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Avril Lavigne Stages Successful Revolt At Tour Opener – Review

Demurely clad in a simple yellow T-shirt and black bondage pants, Avril Lavigne didn’t need to frolic about in choreographed routines to impress her minions.

A simple rock show, devoid of flash and fancy moves, demonstrated her back-to-basics intentions, and the audience, composed mostly of straight-haired teenage girls at their very first concert (with chaperones, of course), responded like it was watching the Beatles on “The Ed Sullivan Show” in 1964.

“I touched her hand, the one with the blue wristband!” gushed Madison, 10, from Toronto. It wasn’t the last time she and the dozens like her rushed down the aisle for a closer glimpse whenever Lavigne drew near.

Thousands of “Avrilutionaries” flooded Toronto’s Air Canada Centre for the kickoff of Lavigne’s first North American headlining tour Wednesday, and if the term coined by the Web site www.avrilution.com holds any relevance as a revolt against pop’s old guards Britney, Christina and their dance pop ilk, the teenage rocker staged a successful pop overthrow.

Lavigne wasted no time in giving her fans her signature “Sk8er Boi,” off her five-times platinum debut, Let Go, and jumped right into the hip-hop inspired “Nobody’s Fool” without so much as a “Hello, Toronto.” Instead, she leapt onto the shoulders of someone standing in front of the stage for a much more personal greeting to those in the first few rows.

Strapped with an acoustic guitar for the first of what would be several times in the set, Lavigne strummed her way through “Mobile” with surprising capability. If previous performances were marred by criticism that she sang/shouted off-key and used the guitar as a credibility crutch, the pint-sized dynamo has since remedied the situation.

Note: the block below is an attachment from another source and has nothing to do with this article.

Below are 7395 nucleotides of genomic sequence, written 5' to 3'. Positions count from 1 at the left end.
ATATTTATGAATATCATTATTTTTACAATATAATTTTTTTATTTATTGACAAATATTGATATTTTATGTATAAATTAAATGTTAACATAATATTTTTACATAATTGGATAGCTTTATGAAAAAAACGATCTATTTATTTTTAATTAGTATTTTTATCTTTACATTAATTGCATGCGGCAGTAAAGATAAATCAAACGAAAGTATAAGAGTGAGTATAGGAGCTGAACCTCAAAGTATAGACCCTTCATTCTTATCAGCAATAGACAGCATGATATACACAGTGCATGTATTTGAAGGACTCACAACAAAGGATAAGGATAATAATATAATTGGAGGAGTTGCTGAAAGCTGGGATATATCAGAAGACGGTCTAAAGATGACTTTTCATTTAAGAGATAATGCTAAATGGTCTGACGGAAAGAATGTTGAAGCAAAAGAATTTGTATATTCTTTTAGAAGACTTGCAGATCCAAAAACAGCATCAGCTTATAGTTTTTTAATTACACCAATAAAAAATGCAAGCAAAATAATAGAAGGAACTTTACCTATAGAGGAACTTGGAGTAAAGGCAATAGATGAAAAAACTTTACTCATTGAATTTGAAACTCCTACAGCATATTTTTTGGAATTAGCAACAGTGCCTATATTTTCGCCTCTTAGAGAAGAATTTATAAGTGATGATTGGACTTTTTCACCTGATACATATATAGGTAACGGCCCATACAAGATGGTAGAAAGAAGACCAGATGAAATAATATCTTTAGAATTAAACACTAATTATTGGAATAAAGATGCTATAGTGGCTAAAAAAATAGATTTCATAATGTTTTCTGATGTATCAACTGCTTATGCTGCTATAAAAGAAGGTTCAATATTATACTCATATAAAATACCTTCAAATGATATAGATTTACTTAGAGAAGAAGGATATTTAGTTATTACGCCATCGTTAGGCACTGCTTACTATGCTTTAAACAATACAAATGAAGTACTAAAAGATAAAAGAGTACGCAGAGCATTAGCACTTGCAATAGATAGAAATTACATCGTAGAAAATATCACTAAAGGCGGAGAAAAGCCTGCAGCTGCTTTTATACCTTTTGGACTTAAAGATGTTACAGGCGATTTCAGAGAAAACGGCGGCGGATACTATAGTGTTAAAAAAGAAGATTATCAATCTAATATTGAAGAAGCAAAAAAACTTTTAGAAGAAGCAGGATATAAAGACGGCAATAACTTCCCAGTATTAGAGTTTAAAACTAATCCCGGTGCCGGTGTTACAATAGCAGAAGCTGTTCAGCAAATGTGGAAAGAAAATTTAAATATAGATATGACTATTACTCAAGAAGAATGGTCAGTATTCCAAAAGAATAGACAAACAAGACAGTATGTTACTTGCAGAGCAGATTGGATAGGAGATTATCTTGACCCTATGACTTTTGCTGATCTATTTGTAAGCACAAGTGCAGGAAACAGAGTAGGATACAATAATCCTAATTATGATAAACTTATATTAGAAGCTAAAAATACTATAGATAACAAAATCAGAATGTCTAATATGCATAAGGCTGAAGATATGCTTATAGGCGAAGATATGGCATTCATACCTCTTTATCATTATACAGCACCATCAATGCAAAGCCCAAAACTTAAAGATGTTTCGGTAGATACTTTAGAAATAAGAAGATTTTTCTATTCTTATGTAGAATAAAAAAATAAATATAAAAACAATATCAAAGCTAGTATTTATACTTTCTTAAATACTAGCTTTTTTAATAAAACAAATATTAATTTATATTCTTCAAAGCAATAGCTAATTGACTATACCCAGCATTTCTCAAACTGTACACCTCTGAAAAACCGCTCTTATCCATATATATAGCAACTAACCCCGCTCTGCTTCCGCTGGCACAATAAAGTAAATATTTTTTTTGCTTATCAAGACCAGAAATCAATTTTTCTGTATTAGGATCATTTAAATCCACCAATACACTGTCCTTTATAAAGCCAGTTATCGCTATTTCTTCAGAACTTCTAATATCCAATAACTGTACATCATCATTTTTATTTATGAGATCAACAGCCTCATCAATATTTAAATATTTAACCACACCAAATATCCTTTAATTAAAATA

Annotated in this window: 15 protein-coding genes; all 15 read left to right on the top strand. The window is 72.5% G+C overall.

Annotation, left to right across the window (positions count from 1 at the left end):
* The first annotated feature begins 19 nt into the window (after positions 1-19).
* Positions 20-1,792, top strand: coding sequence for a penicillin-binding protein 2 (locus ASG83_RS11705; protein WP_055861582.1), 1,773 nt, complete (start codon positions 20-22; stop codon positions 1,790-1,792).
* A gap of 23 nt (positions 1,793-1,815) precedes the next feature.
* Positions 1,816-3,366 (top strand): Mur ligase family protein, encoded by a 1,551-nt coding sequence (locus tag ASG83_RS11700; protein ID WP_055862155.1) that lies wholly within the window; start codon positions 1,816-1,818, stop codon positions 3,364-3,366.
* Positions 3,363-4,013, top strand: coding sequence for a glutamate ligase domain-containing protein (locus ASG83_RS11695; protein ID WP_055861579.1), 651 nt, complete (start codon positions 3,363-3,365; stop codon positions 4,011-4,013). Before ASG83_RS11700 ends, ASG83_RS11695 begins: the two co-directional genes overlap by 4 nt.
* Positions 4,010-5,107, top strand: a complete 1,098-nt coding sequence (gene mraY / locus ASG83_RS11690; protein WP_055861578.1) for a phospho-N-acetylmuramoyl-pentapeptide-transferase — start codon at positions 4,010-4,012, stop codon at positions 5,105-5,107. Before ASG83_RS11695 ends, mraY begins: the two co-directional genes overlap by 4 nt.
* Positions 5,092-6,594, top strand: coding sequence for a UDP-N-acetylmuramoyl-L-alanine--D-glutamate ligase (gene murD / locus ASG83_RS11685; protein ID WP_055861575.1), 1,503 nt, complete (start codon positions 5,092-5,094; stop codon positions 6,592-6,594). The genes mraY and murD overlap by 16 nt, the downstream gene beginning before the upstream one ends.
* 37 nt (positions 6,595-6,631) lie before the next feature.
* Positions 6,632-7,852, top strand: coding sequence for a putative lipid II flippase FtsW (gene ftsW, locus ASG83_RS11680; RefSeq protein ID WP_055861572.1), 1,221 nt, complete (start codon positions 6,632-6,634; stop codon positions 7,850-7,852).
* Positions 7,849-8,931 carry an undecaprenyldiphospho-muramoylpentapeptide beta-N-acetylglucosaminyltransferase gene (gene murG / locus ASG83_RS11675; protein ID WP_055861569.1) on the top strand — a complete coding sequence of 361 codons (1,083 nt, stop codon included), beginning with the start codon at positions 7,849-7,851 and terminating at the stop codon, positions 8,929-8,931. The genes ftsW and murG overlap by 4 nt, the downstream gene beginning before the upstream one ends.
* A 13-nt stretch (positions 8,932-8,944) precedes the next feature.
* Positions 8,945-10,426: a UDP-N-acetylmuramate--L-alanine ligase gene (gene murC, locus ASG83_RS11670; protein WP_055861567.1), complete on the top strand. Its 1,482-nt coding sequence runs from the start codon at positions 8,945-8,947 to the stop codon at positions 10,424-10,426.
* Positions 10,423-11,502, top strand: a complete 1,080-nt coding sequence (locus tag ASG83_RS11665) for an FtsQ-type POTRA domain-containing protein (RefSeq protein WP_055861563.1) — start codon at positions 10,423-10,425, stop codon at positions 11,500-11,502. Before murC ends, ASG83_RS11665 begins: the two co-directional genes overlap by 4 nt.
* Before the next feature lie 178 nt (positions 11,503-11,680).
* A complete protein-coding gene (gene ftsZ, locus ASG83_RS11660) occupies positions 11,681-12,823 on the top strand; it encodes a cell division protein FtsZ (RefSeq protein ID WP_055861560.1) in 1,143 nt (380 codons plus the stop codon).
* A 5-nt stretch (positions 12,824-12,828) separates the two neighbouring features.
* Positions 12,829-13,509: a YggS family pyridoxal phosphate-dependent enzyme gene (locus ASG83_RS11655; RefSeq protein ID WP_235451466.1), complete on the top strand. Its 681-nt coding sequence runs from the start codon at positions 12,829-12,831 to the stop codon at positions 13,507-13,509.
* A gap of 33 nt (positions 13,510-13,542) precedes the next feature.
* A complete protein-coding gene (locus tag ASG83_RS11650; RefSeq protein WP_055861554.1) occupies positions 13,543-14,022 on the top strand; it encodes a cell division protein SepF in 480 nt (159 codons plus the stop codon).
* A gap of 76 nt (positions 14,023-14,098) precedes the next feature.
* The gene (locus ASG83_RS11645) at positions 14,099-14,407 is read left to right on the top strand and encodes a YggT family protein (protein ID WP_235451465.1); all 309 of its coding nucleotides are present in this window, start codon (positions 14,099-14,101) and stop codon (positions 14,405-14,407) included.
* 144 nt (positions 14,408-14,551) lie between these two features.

Even her stage presence showed improvement as she played around Matthew Brann’s drum riser for her definitive tune “Anything but Ordinary.” Later, she sat cross-legged on the riser, accompanied by guitarist Jesse Colburn, for a somber rendition of the wistful ballad “I’m With You.” Apparently, holding lighters aloft isn’t as common practice as it once was – at least not when your parents are around.

It wasn’t all straight-laced performances, however. A newfound showmanship emerged when she invited two fans, 21-year-old Ryan and 12-year-old Courtney, to assist on her breakthrough single, “Complicated.” Courtney, for the record, rocked, but why the uninformed Ryan even volunteered remains a mystery. A note-for-note homage to the punk rock Avril was reared on, Green Day’s “Basket Case,” also brought some fun to an otherwise stiff set.

A two-song encore capped the show, with “Things I’ll Never Say” drawing more than a few “oh, my”s from parents shocked at the pregnant pauses within the love song’s lines “I want to blow you… away” and “I want to see you go down… on one knee.” In reaction, many fans responded with an even louder sing-along, much to the dismay of their blushing chaperones, an example of rebellion in its most sterile form.

Cynics disgusted with Lavigne’s music and choice to dress in bondage pants, blue-collar Ts (Napanee Hardware shirts were popular among the crowd) and wristbands (she’s long since ditched the necktie) need to lighten up. To her fans, whose average age at this show had to be about 14, Lavigne serves as a role model and welcome diversion from growing up on a diet of the dance pop so prolific in the last few years. After all, does it really matter if she didn’t know David Bowie when, were it not for the media scalping that followed, so many of her young fans wouldn’t either?

Fellow countrymen Gob were surprisingly well received for an opening band. Sure, their cover of the Rolling Stones’ “Paint It Black” probably appealed to the parents more than their kids, but songs from the quartet’s latest album, Foot in Mouth Disease, such as “Oh! Ellin,” and the first single, “Give Up the Grudge,” got the crowd bouncing.

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